I know that if I sampling with impulse train so I get in the frequency plane X(f)*h(f) (when x(f) is my signal, * means convolution and h(f) is fourier transform of impulse train).

what the difference between this way to x(t=n*Ts) sampling way?

If I can get explenation in the "frequency plane" it will be great.


1 Answer 1


I cannot recall a meaningful difference between the ideal impulse train sampling and the uniform sampling relation indicated by the expression $t_n = n T_s$.

Given a continuous-time bandlimited signal $x_c(t)$, when you sample this with an ideal impulse train $\delta_{T_s}(t) = \sum_k \delta(t - k T_s)$, then the relation between the obtained discrete-time sequence $x[n]$ and the continuous-time signal will be given by :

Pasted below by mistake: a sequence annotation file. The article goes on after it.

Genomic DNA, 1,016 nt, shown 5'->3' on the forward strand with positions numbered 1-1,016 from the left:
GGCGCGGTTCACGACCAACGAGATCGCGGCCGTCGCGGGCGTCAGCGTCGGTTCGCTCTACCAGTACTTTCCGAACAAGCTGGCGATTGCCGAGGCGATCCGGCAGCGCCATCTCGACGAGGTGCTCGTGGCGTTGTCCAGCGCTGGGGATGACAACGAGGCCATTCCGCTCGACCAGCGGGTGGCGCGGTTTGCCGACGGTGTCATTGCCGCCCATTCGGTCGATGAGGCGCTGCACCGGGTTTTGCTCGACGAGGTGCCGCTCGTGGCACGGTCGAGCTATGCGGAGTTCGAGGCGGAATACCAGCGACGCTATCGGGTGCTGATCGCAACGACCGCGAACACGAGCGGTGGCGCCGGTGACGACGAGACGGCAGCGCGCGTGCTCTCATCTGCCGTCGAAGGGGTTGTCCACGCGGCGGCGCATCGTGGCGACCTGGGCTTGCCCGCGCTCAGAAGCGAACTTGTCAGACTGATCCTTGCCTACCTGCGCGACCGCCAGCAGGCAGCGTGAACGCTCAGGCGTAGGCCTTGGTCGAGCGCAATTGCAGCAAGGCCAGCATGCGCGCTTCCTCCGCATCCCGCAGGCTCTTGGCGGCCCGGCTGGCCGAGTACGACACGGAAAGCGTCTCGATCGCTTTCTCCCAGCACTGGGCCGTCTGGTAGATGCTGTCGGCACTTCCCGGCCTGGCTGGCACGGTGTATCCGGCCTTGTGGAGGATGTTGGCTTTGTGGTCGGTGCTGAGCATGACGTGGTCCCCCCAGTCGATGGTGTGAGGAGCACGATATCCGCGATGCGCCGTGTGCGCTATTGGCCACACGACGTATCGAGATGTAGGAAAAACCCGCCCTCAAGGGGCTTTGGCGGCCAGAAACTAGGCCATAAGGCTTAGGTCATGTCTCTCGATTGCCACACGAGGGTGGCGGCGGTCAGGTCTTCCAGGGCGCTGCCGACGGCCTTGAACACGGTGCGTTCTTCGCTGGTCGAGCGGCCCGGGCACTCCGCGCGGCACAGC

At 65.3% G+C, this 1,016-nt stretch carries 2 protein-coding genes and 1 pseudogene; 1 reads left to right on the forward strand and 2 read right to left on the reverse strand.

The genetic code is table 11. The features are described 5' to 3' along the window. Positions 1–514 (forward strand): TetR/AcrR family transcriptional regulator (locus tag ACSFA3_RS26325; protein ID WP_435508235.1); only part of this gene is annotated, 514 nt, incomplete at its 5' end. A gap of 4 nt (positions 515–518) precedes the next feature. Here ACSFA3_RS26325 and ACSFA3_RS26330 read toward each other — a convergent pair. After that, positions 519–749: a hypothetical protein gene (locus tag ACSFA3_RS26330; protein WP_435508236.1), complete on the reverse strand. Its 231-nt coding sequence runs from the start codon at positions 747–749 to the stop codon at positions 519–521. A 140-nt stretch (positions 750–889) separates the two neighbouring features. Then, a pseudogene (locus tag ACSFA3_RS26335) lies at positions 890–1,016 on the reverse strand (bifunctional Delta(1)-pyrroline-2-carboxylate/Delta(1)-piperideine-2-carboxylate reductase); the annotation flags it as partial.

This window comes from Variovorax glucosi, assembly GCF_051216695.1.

$$ x[n] = x_c(t_n) = x_c(n T_s)$$

Hence, the latter expression is a consequence of the former operation.

  • $\begingroup$ I think the only difference is that using deltas allows one to write the interpolator as a low-pass filter: if the filter impulse response is $\text{sinc}(t/T)$, and the input is $\sum x(nT) \delta(t-nT)$, then the Shannon interpolation formula follows immediately. $\endgroup$
    – MBaz
    Nov 21, 2019 at 1:16

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